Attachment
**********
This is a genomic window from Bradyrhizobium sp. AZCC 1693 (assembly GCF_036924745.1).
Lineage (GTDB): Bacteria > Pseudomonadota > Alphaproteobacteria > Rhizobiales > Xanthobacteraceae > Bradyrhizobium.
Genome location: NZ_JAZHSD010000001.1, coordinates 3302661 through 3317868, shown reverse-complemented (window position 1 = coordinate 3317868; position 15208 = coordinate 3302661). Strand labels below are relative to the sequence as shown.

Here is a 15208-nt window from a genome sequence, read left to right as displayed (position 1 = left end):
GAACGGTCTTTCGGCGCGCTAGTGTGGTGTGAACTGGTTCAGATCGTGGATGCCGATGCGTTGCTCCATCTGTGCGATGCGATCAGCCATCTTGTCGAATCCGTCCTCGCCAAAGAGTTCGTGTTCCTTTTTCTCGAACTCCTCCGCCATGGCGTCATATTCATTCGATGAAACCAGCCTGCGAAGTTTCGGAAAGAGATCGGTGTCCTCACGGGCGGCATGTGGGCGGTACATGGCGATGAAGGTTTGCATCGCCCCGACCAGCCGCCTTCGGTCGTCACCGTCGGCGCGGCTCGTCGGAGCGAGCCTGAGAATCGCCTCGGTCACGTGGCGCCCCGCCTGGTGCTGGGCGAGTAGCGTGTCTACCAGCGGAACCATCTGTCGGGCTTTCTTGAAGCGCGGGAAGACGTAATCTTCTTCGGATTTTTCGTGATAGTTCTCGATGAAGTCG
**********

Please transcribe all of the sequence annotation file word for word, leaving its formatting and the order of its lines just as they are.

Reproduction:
This is a genomic window from Bradyrhizobium sp. AZCC 1693 (assembly GCF_036924745.1).
Lineage (GTDB): Bacteria > Pseudomonadota > Alphaproteobacteria > Rhizobiales > Xanthobacteraceae > Bradyrhizobium.
Genome location: NZ_JAZHSD010000001.1, coordinates 3302661 through 3317868, shown reverse-complemented (window position 1 = coordinate 3317868; position 15208 = coordinate 3302661). Strand labels below are relative to the sequence as shown.

Here is a 15208-nt window from a genome sequence, read left to right as displayed (position 1 = left end):
GAACGGTCTTTCGGCGCGCTAGTGTGGTGTGAACTGGTTCAGATCGTGGATGCCGATGCGTTGCTCCATCTGTGCGATGCGATCAGCCATCTTGTCGAATCCGTCCTCGCCAAAGAGTTCGTGTTCCTTTTTCTCGAACTCCTCCGCCATGGCGTCATATTCATTCGATGAAACCAGCCTGCGAAGTTTCGGAAAGAGATCGGTGTCCTCACGGGCGGCATGTGGGCGGTACATGGCGATGAAGGTTTGCATCGCCCCGACCAGCCGCCTTCGGTCGTCACCGTCGGCGCGGCTCGTCGGAGCGAGCCTGAGAATCGCCTCGGTCACGTGGCGCCCCGCCTGGTGCTGGGCGAGTAGCGTGTCTACCAGCGGAACCATCTGTCGGGCTTTCTTGAAGCGCGGGAAGACGTAATCTTCTTCGGATTTTTCGTGATAGTTCTCGATGAAGTCG